Purpose of review
To describe the harmful effects of intravenous fluids on kidney structure and function and summarize recent comparisons between different fluids and their effect on kidney outcome.
Administration of intravenous fluids may contribute to the development and sustention of acute kidney injury. In excess, fluids cause kidney interstitial edema and venous congestion, which prevents renal blood flow and glomerular filtration rate. In contrast to balanced crystalloids, chloride-rich solutions impair renal blood flow via autoregulatory mechanisms. Synthetic colloids, such as hydroxyethyl starches, gelatins, and dextrans are potentially nephrotoxic because they can cause osmotic nephrosis, which, in susceptible patients, might precede permanent kidney damage. Albumin solutions appear well tolerated to use in septic patients, although their renal efficacy over balanced crystalloids is not established. In contrast, administration of albumin solutions to patients with decompensated liver failure effectively prevents and ameliorates hepatorenal syndrome.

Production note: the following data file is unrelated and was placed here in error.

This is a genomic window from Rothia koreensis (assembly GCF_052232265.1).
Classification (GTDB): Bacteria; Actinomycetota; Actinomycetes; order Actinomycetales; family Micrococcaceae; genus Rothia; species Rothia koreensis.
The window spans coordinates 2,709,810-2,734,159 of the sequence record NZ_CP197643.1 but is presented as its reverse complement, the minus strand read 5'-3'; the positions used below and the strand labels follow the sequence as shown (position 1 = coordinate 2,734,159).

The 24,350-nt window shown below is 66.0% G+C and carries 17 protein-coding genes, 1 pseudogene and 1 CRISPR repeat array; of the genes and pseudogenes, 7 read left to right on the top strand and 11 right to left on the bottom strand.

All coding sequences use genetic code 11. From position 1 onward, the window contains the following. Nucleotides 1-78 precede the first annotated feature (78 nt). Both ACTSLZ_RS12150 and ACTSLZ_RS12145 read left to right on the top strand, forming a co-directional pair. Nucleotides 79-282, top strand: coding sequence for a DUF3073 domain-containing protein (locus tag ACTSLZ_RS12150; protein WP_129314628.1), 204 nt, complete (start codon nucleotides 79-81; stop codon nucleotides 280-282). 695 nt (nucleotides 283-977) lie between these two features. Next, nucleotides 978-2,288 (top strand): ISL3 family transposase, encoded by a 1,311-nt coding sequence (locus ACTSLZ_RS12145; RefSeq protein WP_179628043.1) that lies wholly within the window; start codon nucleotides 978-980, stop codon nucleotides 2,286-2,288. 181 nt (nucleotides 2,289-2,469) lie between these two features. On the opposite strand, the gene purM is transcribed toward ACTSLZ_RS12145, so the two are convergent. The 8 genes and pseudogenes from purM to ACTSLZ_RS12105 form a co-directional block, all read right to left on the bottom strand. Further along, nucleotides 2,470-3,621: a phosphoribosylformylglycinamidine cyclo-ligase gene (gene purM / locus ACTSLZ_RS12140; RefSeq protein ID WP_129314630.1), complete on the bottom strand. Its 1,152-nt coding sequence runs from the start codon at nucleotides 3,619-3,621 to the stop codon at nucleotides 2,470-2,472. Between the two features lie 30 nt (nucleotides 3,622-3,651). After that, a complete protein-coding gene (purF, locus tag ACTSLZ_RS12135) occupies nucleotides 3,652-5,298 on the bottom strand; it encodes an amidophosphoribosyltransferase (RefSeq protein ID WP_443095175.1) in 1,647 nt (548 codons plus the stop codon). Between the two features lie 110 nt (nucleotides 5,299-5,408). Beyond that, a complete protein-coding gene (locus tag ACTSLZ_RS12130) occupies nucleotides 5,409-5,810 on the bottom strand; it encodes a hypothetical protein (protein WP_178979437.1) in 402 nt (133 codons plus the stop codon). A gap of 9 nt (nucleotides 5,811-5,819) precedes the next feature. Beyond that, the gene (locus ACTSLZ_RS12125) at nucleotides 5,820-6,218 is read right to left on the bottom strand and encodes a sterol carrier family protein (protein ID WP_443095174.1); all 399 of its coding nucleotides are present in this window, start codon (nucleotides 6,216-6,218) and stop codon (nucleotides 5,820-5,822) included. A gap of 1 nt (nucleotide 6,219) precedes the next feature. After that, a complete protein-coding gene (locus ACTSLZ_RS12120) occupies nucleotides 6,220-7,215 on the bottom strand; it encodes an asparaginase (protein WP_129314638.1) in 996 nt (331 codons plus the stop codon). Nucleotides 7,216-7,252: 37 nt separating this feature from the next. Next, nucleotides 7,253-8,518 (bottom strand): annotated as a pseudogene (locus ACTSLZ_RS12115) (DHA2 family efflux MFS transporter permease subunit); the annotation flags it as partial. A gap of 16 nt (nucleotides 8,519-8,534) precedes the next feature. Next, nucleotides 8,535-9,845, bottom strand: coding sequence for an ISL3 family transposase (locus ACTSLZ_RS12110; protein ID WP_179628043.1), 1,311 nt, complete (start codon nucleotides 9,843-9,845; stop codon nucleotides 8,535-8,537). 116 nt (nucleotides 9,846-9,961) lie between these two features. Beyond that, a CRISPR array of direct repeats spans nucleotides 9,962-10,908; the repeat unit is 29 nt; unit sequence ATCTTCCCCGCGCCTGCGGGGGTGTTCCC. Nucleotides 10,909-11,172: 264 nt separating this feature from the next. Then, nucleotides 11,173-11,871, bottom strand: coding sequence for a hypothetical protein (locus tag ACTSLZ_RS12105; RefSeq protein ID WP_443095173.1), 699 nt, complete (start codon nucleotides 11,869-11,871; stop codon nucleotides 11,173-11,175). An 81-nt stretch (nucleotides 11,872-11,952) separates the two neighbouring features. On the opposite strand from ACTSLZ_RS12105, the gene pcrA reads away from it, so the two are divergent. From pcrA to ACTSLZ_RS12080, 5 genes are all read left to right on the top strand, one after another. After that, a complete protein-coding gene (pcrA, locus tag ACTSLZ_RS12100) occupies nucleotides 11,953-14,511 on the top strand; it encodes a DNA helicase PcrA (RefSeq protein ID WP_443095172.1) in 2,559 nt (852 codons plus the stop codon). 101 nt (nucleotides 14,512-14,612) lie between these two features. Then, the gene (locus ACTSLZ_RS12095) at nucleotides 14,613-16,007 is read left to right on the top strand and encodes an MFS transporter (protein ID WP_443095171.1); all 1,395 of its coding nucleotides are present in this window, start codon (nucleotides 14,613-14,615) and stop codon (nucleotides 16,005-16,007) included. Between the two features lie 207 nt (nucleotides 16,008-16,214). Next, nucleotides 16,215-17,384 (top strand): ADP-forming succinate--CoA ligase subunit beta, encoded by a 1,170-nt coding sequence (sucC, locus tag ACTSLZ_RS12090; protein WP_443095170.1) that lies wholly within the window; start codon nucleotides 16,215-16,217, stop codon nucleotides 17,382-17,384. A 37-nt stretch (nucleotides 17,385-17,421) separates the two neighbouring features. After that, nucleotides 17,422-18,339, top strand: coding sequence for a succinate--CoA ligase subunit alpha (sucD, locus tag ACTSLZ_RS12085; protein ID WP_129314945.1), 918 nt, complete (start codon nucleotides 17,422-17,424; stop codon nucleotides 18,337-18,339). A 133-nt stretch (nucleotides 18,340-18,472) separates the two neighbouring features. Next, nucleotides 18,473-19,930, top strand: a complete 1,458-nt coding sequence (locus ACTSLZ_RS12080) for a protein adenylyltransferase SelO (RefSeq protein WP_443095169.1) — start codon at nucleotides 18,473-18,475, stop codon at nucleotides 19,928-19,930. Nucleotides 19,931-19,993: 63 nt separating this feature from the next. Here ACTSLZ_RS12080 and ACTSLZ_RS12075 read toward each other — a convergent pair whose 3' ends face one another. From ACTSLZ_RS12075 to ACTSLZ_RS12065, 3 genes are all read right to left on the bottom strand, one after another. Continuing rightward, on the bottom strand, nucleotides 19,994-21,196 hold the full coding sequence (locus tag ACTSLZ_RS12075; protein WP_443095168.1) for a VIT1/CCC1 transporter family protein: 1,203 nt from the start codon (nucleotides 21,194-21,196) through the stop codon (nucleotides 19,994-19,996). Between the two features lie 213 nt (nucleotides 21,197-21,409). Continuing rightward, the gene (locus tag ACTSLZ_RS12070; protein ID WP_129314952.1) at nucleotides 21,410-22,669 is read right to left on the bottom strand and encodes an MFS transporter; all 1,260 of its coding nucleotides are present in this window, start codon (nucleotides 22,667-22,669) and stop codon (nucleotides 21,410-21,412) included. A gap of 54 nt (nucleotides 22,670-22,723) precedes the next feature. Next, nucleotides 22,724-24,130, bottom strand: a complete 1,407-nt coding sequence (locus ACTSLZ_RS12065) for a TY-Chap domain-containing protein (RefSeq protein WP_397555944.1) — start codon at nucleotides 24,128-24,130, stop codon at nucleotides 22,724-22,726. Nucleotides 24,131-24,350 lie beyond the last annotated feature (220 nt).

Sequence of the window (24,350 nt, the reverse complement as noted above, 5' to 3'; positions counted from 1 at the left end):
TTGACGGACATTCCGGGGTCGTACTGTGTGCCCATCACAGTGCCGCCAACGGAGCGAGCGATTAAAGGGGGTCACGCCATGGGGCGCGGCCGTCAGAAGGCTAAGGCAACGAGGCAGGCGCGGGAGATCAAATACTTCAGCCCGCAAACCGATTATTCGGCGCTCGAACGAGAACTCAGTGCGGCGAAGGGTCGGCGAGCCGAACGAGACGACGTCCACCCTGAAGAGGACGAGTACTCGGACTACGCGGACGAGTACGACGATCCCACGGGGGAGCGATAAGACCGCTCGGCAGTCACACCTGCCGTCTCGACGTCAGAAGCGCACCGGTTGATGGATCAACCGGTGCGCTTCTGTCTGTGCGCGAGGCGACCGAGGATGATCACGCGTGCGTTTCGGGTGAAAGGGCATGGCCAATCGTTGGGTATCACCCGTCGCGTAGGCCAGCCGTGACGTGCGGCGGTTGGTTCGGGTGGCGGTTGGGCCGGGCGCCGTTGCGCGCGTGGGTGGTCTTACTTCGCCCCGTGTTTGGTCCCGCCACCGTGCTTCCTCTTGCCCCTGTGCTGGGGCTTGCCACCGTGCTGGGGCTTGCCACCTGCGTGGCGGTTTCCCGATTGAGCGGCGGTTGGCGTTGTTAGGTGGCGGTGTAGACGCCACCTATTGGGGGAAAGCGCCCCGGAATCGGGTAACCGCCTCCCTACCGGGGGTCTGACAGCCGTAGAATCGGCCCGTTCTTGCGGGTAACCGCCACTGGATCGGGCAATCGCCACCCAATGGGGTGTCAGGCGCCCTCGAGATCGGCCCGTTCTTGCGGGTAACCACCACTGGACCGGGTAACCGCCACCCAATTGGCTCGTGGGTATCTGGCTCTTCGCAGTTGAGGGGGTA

Being nephrotoxic, synthetic colloids should be avoided in patients with reduced renal reserve, such as in critically ill patients and in patients with preexisting renal dysfunction. Suggested adverse effects with chloride-rich solutions need confirmation from ongoing trials. Albumin solutions are well tolerated in patients with sepsis and/or liver failure and improve outcomes in the latter.